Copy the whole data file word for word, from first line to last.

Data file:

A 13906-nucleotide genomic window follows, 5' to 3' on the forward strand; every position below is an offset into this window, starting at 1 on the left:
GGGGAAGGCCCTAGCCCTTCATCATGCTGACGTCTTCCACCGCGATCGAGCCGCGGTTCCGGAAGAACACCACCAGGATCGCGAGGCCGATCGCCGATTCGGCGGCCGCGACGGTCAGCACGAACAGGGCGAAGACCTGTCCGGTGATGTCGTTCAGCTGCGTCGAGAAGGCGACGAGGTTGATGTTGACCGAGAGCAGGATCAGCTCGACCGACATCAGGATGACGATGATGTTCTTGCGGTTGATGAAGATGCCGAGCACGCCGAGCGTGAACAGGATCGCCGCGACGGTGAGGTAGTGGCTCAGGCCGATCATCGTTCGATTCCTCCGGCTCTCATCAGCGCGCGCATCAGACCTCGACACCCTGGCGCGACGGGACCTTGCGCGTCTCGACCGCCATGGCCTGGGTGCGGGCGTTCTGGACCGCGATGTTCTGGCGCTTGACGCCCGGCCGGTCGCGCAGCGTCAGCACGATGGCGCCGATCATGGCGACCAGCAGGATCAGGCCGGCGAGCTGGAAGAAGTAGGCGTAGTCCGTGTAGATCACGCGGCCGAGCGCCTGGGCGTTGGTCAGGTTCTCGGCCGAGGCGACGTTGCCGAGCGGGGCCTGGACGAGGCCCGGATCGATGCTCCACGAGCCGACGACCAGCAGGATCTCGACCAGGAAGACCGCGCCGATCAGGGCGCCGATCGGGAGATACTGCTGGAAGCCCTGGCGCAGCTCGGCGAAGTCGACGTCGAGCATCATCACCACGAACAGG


A 13906-nucleotide genomic window follows, 5' to 3' on the forward strand; every position below is an offset into this window, starting at 1 on the left:
GGGGAAGGCCCTAGCCCTTCATCATGCTGACGTCTTCCACCGCGATCGAGCCGCGGTTCCGGAAGAACACCACCAGGATCGCGAGGCCGATCGCCGATTCGGCGGCCGCGACGGTCAGCACGAACAGGGCGAAGACCTGTCCGGTGATGTCGTTCAGCTGCGTCGAGAAGGCGACGAGGTTGATGTTGACCGAGAGCAGGATCAGCTCGACCGACATCAGGATGACGATGATGTTCTTGCGGTTGATGAAGATGCCGAGCACGCCGAGCGTGAACAGGATCGCCGCGACGGTGAGGTAGTGGCTCAGGCCGATCATCGTTCGATTCCTCCGGCTCTCATCAGCGCGCGCATCAGACCTCGACACCCTGGCGCGACGGGACCTTGCGCGTCTCGACCGCCATGGCCTGGGTGCGGGCGTTCTGGACCGCGATGTTCTGGCGCTTGACGCCCGGCCGGTCGCGCAGCGTCAGCACGATGGCGCCGATCATGGCGACCAGCAGGATCAGGCCGGCGAGCTGGAAGAAGTAGGCGTAGTCCGTGTAGATCACGCGGCCGAGCGCCTGGGCGTTGGTCAGGTTCTCGGCCGAGGCGACGTTGCCGAGCGGGGCCTGGACGAGGCCCGGATCGATGCTCCACGAGCCGACGACCAGCAGGATCTCGACCAGGAAGACCGCGCCGATCAGGGCGCCGATCGGGAGATACTGCTGGAAGCCCTGGCGCAGCTCGGCGAAGTCGACGTCGAGCATCATCACCACGAACAGG